Let’s look at what marble floors are all about first, so we can better understand how to clean them. Due to the natural material’s characteristics, porous marble is frequently covered with a sealer in high moisture locations, such as kitchens and bathrooms. It can be sealed or unsealed in high-traffic areas like corridors and living rooms.
A gel coat is placed on the surface to make the material less porous than natural marble when making cultured marble. Cultured marble is less expensive than raw marble, but it has a high-gloss finish that gives the illusion of greater depth.
There’s nothing like the refinement and beauty of marble, whether natural or artificial, to transform a house or business. Beautiful, long-lasting, and low-maintenance are just a few benefits of using marble in your bathroom or kitchen. It’s not difficult to maintain marble floors looking their best if you know how to clean them properly. If you want to keep your marble floors at their best, you’ll need to follow these marble floor maintenance instructions.
While frequent sweeping and dry mopping will keep your floors in good condition, marble floors are susceptible to staining as hardwood and laminate flooring. Choosing the best floor cleaner is the first step in learning how to clean marble floors properly. Marble flooring, like most hard surface floors, needs to be cleaned using specialized products to remove dirt, grime, and another residue. While commercial marble floor cleaners are readily available, inexpensive household materials like vinegar can also be used to clean a marble floor.
Cleaner for Marble Flooring?
If you want your marble floors to look their best, you must know which cleaning to use. There is no such thing as a one-size-fits-all answer for cleaning your marble floors. If you use a standard mop or any cleaning mentioned above products, you risk damaging your marble floors.
Any steamer or steam mop should also be avoided on the floor. It’s reasonable that many of us have considered steam cleaning marble because it feels so robust, and marble floors can be permanently damaged by the constant heat of a steam mop.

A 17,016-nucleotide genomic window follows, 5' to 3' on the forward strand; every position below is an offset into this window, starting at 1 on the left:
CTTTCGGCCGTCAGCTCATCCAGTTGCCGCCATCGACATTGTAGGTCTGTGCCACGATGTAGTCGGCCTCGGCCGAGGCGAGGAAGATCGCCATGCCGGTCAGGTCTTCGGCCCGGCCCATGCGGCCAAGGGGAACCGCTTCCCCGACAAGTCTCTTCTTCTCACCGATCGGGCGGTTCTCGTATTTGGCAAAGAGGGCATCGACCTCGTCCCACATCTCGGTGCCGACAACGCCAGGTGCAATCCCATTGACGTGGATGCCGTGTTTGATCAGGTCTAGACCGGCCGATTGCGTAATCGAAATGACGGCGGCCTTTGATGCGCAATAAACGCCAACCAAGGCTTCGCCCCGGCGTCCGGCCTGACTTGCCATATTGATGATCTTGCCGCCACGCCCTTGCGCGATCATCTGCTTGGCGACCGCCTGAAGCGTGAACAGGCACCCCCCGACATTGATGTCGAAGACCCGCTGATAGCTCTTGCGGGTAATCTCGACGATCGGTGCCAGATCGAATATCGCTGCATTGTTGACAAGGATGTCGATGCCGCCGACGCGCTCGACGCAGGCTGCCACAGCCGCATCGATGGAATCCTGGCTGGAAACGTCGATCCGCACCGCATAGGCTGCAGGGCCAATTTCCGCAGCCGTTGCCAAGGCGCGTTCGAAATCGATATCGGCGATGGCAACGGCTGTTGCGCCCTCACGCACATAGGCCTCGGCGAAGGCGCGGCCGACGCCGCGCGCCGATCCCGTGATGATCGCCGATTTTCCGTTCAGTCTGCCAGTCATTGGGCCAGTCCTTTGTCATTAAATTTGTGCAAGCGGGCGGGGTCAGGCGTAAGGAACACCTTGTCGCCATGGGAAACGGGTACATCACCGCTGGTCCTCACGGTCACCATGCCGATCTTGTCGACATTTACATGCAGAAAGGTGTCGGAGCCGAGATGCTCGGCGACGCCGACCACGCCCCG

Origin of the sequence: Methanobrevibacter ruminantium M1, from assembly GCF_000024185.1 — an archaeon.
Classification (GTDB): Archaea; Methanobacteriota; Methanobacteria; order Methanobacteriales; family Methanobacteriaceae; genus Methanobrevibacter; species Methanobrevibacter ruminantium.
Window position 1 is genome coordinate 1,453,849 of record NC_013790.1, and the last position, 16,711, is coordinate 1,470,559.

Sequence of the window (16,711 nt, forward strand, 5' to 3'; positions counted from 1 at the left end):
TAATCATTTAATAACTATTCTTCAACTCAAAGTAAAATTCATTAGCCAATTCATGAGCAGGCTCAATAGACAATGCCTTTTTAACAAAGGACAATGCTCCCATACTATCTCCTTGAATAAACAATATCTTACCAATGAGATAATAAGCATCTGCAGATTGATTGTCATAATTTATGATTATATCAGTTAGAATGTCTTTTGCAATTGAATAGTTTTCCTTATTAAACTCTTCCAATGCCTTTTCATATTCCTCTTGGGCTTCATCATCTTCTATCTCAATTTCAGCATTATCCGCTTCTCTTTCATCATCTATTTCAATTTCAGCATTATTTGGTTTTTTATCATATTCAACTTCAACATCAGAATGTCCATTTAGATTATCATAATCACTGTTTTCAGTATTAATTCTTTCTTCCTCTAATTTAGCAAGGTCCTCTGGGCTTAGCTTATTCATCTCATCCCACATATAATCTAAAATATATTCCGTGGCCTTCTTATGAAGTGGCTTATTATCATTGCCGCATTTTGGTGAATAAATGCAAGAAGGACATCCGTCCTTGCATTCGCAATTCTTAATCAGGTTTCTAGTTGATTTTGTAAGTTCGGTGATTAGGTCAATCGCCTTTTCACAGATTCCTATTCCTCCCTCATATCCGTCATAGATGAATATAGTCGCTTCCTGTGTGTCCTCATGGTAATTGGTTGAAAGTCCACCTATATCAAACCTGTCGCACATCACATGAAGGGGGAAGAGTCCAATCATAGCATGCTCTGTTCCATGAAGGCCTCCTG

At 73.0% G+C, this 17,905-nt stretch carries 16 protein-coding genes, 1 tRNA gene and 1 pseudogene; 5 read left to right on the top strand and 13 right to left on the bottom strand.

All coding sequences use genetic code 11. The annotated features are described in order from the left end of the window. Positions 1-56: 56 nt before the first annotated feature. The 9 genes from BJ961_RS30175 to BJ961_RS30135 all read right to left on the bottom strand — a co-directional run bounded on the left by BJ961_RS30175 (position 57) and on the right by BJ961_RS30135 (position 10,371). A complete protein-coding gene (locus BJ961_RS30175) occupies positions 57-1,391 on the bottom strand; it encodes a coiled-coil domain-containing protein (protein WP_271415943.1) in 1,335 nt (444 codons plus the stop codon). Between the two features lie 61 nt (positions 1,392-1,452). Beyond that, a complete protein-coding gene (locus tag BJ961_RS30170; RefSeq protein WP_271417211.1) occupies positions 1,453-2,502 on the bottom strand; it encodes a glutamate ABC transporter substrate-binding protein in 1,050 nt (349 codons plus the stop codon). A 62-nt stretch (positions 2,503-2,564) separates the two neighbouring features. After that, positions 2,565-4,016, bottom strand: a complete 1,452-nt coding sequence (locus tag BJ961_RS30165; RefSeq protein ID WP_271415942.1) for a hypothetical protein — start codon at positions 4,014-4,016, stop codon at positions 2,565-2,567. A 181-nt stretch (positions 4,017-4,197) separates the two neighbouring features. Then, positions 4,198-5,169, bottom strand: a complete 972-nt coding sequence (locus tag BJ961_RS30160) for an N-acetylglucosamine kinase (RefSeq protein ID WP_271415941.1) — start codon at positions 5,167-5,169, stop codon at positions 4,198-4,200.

Consider utilizing one of the following alternatives to harsh cleansers and hot steam:
- Cleaner with a neutral pH level that does not use soap.
- Dishwashing liquid without phosphates
- A marble floor cleaner formulated for use with stone soap.
Any of the above-floor cleaners and the expensive over-the-counter marble cleaners will remove filthy buildup and the majority of stains.
However, DIY floor cleaners like distilled white vinegar and hydrogen peroxide should only be used to remove stains from marble. When used as a primary floor cleaner, these safe and effective natural cleaners might erode the marble and leave it looking dingy and dull. For those of you who haven’t yet figured out how to properly clean marble floors, here are some tips:
How to Properly Clean Marble Flooring
A good dust mop and nylon brush are your greatest cleaning tools for everyday filth and dust. Use a natural fiber or microfiber dry mop and a split-end angled nylon broom to get the greatest results.
To prevent scratches and buildup on your marble flooring, use a broom to sweep them every day and a dust mop once a week. Because of the potential of ruining your marble floors, it is best to avoid vacuum cleaners with a hard floor setting.
If you sweep and dry mop your marble floors every week, you may skip the deep cleaning once a month and have sparkling floors throughout the year. These marble floor tile cleaning recommendations should be part of your monthly cleaning regimen to maintain your marble floors.
Even if marble cannot be cleaned with steam, it may be cleaned with hot water every month because the heat does not damage the marble for an extended period. There is no substitute for boiling water! When pouring hot water into a bucket, wear gloves that can withstand the heat. Because marble cannot be cleaned with strong chemicals or abrasive scrubbers, hot water is used to remove dirt and grime.
- At least two quarts of distilled water should be brought to a boil in a large pot. Marble can be scratched and discolored by minerals in normal tap water.
- Carefully fill your mop bucket with hot water before mopping the floor.
- Attach a soft mop head to a plastic mop handle. Wooden mop handles and metal hardware can scratch marble floors.
- Use a moist (not dripping) mop to clean the floor.
- Cleaning marble floors with one of these options is a great way to start.
- Your marble-safe cleaner and hot water should be used to clean the floor. Take care not to overwet the flooring.